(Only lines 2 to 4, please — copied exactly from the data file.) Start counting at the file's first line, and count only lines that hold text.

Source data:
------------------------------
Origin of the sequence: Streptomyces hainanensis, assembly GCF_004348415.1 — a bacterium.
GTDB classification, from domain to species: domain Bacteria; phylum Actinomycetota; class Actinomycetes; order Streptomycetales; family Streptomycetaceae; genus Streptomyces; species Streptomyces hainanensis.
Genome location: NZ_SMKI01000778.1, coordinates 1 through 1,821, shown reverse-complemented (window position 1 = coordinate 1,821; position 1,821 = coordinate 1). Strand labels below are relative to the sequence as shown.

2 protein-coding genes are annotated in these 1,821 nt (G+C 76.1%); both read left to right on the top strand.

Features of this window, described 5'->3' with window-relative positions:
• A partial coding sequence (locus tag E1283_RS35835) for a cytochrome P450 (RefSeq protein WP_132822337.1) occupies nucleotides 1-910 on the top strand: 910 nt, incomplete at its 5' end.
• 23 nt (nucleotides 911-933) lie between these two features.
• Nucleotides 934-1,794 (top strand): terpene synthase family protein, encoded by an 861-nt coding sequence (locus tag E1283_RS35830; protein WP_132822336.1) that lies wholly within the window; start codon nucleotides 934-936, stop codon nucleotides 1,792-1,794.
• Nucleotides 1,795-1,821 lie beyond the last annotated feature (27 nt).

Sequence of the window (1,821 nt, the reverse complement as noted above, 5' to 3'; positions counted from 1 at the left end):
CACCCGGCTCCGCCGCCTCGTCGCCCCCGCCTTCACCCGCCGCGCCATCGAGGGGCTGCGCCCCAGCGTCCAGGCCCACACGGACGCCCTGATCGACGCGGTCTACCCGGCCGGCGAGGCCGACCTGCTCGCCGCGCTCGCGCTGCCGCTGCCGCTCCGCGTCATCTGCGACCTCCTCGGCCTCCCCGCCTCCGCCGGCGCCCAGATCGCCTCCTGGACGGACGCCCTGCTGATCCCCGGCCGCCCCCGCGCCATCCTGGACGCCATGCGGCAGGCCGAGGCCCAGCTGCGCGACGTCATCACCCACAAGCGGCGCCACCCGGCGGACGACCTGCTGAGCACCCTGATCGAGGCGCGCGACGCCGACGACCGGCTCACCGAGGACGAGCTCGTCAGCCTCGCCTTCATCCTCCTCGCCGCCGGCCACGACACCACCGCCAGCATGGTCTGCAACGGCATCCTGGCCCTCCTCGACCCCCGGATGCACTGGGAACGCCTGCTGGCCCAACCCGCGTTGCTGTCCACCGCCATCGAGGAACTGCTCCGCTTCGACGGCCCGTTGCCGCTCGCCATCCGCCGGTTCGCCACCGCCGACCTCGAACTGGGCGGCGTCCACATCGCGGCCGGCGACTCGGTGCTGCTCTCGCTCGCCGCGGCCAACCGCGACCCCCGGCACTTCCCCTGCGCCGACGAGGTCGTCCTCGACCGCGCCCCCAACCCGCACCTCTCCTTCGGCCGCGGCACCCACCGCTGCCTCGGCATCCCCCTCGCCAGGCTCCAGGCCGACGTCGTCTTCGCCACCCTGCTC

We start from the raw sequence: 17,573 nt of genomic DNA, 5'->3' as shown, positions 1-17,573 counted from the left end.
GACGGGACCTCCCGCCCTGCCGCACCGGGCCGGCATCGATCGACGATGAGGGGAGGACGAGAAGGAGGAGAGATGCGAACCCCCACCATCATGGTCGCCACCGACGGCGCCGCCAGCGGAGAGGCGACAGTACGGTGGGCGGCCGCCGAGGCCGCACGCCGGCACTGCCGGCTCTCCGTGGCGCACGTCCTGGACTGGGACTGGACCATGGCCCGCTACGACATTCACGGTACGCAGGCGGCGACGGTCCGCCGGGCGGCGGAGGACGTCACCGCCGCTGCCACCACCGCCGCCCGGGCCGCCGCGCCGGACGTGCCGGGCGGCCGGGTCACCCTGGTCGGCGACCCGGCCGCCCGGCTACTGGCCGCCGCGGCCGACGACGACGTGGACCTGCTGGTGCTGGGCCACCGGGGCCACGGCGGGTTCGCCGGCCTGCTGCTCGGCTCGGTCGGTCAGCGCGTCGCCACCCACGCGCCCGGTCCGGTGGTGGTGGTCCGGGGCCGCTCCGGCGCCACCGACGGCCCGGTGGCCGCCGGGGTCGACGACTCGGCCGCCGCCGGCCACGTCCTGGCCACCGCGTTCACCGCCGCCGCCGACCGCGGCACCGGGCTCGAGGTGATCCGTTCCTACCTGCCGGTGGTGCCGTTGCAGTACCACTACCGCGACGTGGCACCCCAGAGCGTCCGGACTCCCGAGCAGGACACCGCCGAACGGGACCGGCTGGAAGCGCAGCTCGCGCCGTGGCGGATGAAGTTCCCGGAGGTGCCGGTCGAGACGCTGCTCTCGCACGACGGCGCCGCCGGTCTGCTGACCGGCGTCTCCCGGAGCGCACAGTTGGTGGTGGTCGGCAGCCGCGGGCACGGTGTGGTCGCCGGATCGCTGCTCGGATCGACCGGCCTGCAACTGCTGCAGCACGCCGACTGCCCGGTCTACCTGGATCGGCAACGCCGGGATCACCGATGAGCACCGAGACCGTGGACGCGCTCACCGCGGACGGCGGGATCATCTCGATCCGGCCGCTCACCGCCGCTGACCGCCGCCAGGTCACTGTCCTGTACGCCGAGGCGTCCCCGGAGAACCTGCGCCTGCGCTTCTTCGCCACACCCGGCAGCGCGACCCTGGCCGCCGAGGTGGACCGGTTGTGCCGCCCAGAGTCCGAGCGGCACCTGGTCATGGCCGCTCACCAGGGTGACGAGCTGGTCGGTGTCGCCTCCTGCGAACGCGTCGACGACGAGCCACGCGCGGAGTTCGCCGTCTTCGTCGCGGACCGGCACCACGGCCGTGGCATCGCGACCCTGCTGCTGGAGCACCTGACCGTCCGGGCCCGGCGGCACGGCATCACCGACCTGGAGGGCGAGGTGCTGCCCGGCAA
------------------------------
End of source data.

GTDB classification, from domain to species: domain Bacteria; phylum Actinomycetota; class Actinomycetes; order Streptomycetales; family Streptomycetaceae; genus Streptomyces; species Streptomyces hainanensis.
Genome location: NZ_SMKI01000778.1, coordinates 1 through 1,821, shown reverse-complemented (window position 1 = coordinate 1,821; position 1,821 = coordinate 1). Strand labels below are relative to the sequence as shown.

2 protein-coding genes are annotated in these 1,821 nt (G+C 76.1%); both read left to right on the top strand.